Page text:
Progressive public transportation offers guidance in foreign languages
Well-organized guidance in foreign languages is of great help to foreign travelers to assist them in enjoying a pleasant trip in Japan. Currently, there is guidance in English at almost all facilities, such as airports, major railway stations, and subways. Guidance in Chinese and Korean is also being promoted.
Let us show you some examples at Narita Airport, JR Tokyo Station, and a subway (Tokyo Metro) in Tokyo.
Airport : Narita Airport
Most travelers arriving in Japan come to Tokyo from Narita Airport. There are three ways to get to Tokyo: railway; bus; or taxi.
A guidance display at the airport.
A ticket counter for both railway and bus. There are displays in English, Chinese and Korean.
Information Center An information Center for foreign travelers marked with a “?” mark.
An information board for transportation found in central Tokyo.
Railway: JR Line and Keisei Line
There are two railway lines available from Narita Airport: JR East, the former national railway; and the Keisei Line, a private rail company. JR East’s “Narita Express” brings you to stations located in the center of Tokyo, with trains departing about every 30 minutes to one hour. The train takes about one hour to get to Tokyo Station, and costs about 3,000 yen. The Keisei’s limited express “Keisei Skyliner,” departing about every 40 minutes, takes you to Ueno Station, located in the center of Tokyo. This ride takes about one hour, and costs about 2,000 yen.
A sign in English, Chinese, and Korean directing visitors to the train boarding area.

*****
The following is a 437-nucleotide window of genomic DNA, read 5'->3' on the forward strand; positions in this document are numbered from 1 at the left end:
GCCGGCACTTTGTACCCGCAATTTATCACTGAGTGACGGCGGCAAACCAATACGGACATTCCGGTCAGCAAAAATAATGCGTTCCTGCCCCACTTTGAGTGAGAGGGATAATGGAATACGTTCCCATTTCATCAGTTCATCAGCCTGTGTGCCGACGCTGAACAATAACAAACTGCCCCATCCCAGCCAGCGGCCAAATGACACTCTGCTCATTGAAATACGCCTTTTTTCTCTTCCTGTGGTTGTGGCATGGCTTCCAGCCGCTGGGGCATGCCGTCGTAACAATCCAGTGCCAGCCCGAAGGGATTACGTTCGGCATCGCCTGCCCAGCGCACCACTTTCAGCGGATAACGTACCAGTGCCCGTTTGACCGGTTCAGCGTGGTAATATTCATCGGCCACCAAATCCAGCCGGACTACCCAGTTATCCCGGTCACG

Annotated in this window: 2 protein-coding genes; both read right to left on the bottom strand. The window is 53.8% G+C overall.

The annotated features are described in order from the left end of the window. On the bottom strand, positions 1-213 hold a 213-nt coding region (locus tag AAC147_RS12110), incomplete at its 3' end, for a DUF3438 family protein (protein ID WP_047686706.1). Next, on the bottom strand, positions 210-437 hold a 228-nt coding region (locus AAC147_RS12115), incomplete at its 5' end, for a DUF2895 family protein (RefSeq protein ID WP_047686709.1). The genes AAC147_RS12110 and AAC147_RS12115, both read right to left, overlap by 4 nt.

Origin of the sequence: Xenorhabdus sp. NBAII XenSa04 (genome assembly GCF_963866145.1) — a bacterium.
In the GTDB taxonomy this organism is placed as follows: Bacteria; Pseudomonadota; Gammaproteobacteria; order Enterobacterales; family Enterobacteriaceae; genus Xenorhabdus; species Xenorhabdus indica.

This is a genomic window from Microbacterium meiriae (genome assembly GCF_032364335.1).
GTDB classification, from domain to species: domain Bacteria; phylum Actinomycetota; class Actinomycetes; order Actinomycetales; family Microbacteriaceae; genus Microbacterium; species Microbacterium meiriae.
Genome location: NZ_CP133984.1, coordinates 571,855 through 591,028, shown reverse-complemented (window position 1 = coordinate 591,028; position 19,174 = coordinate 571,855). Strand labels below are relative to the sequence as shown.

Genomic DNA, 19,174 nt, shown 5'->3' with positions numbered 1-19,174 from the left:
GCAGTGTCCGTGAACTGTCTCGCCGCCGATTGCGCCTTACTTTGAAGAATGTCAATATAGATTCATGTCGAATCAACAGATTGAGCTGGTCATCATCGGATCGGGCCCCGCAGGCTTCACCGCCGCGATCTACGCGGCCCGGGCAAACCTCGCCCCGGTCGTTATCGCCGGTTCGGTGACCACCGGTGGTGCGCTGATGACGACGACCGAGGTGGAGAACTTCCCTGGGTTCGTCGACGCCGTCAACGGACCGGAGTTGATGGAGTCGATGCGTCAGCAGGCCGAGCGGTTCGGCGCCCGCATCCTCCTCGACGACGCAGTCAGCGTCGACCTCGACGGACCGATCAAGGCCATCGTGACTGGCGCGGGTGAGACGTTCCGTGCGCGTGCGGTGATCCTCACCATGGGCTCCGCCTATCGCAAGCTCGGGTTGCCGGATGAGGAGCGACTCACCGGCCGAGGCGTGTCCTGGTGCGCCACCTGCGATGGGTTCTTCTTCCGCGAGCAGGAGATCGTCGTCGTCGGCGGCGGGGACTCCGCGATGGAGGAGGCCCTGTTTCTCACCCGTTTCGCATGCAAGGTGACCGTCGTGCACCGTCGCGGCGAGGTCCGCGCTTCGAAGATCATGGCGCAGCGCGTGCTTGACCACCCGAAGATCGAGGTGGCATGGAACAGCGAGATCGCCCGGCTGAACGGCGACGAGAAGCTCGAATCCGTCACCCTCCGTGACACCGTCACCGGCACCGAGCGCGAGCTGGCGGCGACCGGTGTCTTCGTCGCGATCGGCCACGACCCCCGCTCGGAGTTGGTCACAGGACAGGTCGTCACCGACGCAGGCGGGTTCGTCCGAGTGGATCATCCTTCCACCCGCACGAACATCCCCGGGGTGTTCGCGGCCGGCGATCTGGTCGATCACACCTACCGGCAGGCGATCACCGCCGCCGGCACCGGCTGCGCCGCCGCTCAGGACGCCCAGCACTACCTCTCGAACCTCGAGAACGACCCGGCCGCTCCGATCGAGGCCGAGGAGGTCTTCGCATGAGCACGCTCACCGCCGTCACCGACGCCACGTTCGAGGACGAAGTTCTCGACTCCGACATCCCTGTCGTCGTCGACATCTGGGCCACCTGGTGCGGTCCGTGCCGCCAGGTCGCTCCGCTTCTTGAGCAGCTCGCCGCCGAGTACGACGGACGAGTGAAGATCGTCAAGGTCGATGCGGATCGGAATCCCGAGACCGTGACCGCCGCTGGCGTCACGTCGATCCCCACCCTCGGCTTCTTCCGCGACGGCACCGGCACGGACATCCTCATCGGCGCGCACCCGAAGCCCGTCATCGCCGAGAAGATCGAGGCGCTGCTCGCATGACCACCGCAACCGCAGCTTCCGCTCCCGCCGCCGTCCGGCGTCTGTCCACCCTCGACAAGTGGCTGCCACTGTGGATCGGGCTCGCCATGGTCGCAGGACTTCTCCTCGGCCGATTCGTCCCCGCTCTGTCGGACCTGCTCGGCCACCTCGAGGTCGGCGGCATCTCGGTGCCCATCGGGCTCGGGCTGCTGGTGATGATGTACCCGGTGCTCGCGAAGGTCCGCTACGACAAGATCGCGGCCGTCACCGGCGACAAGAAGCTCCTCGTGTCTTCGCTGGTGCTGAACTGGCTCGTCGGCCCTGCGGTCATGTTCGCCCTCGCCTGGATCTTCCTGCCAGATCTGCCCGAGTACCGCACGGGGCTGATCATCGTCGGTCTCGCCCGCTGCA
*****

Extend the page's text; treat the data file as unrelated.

Sign A sign in English, Chinese, and Korean directing visitors to JR Lines.
A sign in English, Chinese, and Korean for a “Midori-no-Madoguchi” (Green Window) JR ticket reservation office.
A ticket vending machine with information in English and Japanese for the “Narita Express” (limited express) heading for Tokyo.
Departure times for trains displayed at a ticket gate. The display includes an easy to read clock in Japanese and English.
A ticket counter for the Keisei Line with information in English, Chinese, and Korean.
A Keisei Line ticket vending machine.
Guidance in Japanese and English for the stops on the Keisei Line.
Departure times of Keisei trains in Japanese and English.
The entrance to platforms through the ticket gate.
The advantage of taking a bus is that you can reach your destination directly, including major stations and hotels in Tokyo and surrounding cities, such as Yokohama. However, there are sometimes delays due to traffic jams. There are many bus companies to choose from, including Airport Limousine, and it costs about 3,000 yen to ride to one of the major stops in Tokyo.
A ticket counter for buses with information in English, Chinese, and Korean.
A bus stop with a display of stops and schedule in Japanese and English.
A fixed rate taxi fare for a ride to the center of Tokyo is available. For example, it costs 17,000 yen to go to Tokyo Station (excl. highway charges). When taking a taxi, please tell a staff member at the taxi stand that you wish to take a fixed-fare taxi.
A sign for a taxi stand in English, Chinese, and Korean.
Taxi fares (which may be a little difficult to understand) in Japanese and English.
Displays inside the airport.
A Tourist Information Office for foreigners with information in English.
A display at a foreign exchange counter in English, Chinese, Korean, and other languages.
A Post Office with information in English.
Baggage information in English, Chinese, and Korean.
A WC display in English, Chinese, and Korean.
A public telephone with information in Japanese and English.